Dutch Dolphin On South American Apostle Spoon?

PHOTOS REQUIRED - marks + item
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Dutch Dolphin On South American Apostle Spoon?

Postby Aguest » Sun Feb 25, 2018 10:14 pm

Yes, you read the title correct it seems like a South American Apostle Spoon (Bolivia or Peru but most likely Bolivia) somehow made its way to Holland and it was stamped with the "Dolphin Mark" used 1859 to 1893 ___ This "Dolphin Mark" was used to designate silver which was below the standard of .833, but had a minimum fineness of .250, but interestingly I have read that "this mark was sometimes mistakenly used on old and foreign objects" so it seems as if this is the case here.

The figures on the hollow handle remind me of a few pieces I have from Guatemala, so I did some research and my best theory is that this is an Apostle-type spoon from Bolivia, but I suppose I could be wrong and this is a Dutch spoon whose maker simply preferred to work in a lower silver content, perhaps .800 for some reason?

Another theory is that the handle is actually from a small South American "Gaucho" knife and it has been re-purposed into a spoon because the handle really does look like a "Gaucho" type of knife. Could it be that a maker of "Gaucho" knives simply wanted to make a spoon?

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Re: Dutch Dolphin On South American Apostle Spoon?

Postby Aguest » Sun Feb 25, 2018 10:19 pm

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Re: Dutch Dolphin On South American Apostle Spoon?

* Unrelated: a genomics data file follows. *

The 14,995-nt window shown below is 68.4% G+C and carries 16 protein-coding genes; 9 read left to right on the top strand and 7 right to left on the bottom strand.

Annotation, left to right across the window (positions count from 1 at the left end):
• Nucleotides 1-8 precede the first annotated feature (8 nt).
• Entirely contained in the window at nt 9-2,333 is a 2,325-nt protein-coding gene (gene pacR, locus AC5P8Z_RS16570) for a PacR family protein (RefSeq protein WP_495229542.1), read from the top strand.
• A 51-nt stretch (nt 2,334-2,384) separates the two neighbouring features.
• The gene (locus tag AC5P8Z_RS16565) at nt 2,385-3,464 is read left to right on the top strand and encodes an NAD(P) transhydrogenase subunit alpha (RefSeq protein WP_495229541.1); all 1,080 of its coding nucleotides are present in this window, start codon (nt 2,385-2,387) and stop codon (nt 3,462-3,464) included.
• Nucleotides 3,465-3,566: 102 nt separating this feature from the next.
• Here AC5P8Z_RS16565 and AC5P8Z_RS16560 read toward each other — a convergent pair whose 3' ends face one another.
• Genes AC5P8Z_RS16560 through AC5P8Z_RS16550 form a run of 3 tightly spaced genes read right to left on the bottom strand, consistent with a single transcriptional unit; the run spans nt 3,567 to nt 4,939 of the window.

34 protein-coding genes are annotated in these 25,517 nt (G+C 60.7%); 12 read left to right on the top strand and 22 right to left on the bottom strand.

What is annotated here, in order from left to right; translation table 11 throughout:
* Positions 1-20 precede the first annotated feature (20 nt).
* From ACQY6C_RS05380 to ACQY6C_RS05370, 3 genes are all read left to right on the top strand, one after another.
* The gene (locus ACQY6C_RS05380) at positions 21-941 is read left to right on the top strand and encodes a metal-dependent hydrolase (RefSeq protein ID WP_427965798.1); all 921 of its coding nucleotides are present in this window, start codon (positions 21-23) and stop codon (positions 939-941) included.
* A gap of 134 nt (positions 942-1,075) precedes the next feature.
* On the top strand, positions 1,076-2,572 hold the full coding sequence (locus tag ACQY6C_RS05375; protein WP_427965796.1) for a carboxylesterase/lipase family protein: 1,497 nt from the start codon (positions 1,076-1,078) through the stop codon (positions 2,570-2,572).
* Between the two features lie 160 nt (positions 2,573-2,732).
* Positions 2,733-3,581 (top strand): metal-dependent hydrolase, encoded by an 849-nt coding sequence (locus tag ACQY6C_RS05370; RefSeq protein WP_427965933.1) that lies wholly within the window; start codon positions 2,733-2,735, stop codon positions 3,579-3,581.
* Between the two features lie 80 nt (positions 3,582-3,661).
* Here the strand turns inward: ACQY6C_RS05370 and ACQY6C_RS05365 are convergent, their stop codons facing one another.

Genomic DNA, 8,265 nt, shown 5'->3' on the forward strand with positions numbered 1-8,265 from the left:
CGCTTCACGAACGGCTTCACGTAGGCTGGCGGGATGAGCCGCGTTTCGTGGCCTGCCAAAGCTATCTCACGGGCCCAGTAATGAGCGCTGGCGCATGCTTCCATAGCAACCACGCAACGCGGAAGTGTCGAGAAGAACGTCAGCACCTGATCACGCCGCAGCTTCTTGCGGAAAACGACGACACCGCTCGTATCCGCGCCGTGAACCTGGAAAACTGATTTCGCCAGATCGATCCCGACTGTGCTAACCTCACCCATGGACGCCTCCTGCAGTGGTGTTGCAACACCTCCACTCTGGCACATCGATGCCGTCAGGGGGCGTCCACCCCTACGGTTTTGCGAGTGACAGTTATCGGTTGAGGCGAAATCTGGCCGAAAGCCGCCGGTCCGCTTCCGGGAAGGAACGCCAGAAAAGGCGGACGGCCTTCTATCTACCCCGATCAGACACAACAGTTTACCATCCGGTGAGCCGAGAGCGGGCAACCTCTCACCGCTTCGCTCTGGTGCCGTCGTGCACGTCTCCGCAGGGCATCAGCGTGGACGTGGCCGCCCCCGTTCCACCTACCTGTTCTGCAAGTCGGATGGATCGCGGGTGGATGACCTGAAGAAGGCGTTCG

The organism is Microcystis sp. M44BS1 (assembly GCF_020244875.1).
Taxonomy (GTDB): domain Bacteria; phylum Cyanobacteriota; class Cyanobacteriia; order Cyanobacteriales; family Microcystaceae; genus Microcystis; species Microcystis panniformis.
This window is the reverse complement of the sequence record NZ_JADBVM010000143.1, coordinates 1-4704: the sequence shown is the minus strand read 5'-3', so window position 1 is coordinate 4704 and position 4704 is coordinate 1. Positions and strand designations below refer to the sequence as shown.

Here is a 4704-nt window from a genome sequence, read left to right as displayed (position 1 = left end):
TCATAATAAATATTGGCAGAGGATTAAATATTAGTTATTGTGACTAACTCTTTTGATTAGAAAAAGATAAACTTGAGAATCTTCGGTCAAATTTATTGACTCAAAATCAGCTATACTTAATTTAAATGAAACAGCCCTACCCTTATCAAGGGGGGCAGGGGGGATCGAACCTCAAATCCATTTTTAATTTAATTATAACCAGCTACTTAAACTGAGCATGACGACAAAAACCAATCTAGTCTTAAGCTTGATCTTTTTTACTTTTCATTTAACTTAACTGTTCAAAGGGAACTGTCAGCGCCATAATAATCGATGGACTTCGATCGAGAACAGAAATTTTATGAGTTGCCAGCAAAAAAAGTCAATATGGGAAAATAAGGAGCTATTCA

Postby Aguest » Sun Feb 25, 2018 10:53 pm

Another theory: This Is An Early Colonial American Silver Spoon from the time when the Dutch exerted a strong influence on the culture circa 1690.

Apparently there were "funeral spoons" and they were given to pallbearers at funerals.
Does the figure on my spoon look as if he is "bearing a pall" at a funeral? I really think the figure is a pallbearer, but I could be wrong.

Here is some information about these "funeral spoons" and the problem is that very few have survived even though once they were not rare:

"According to Graham Hood in "American Silver" spoons such as the one pictured below "were frequently given to pallbearers at funerals and marked with the deceased's name, age, and the date." The spoon shown below dates ca. 1670-90 and belongs to the Yale University Art Gallery and is part of the Mabel Brady Garvan Collection. Spoons in this style are characteristically of Dutch descent. (This spoon is a very early American colonial spoon). Even though these spoons were once "frequent", Mr. Hood states that very few are known today."

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Re: Dutch Dolphin On South American Apostle Spoon?

Postby Aguest » Mon Feb 26, 2018 1:17 am

Of course it is possible that this is another example of Hanau Silver in the antique style, and this could just be imitating an earlier form....

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Re: Dutch Dolphin On South American Apostle Spoon?

Postby oel » Mon Feb 26, 2018 3:57 am

Hi Aguest,

The early 18th century Dutch table knife handles were often octagonal shaped and later round. The finial appears to be apostle Paulus with sword. Originally it could have been a knife or two or three tine fork, the handle engraved biblical scene. Indeed I believe the spoon bowl and handle to be a marriage. Is the spoon bowl hand raised ? I am not sure but do not think so.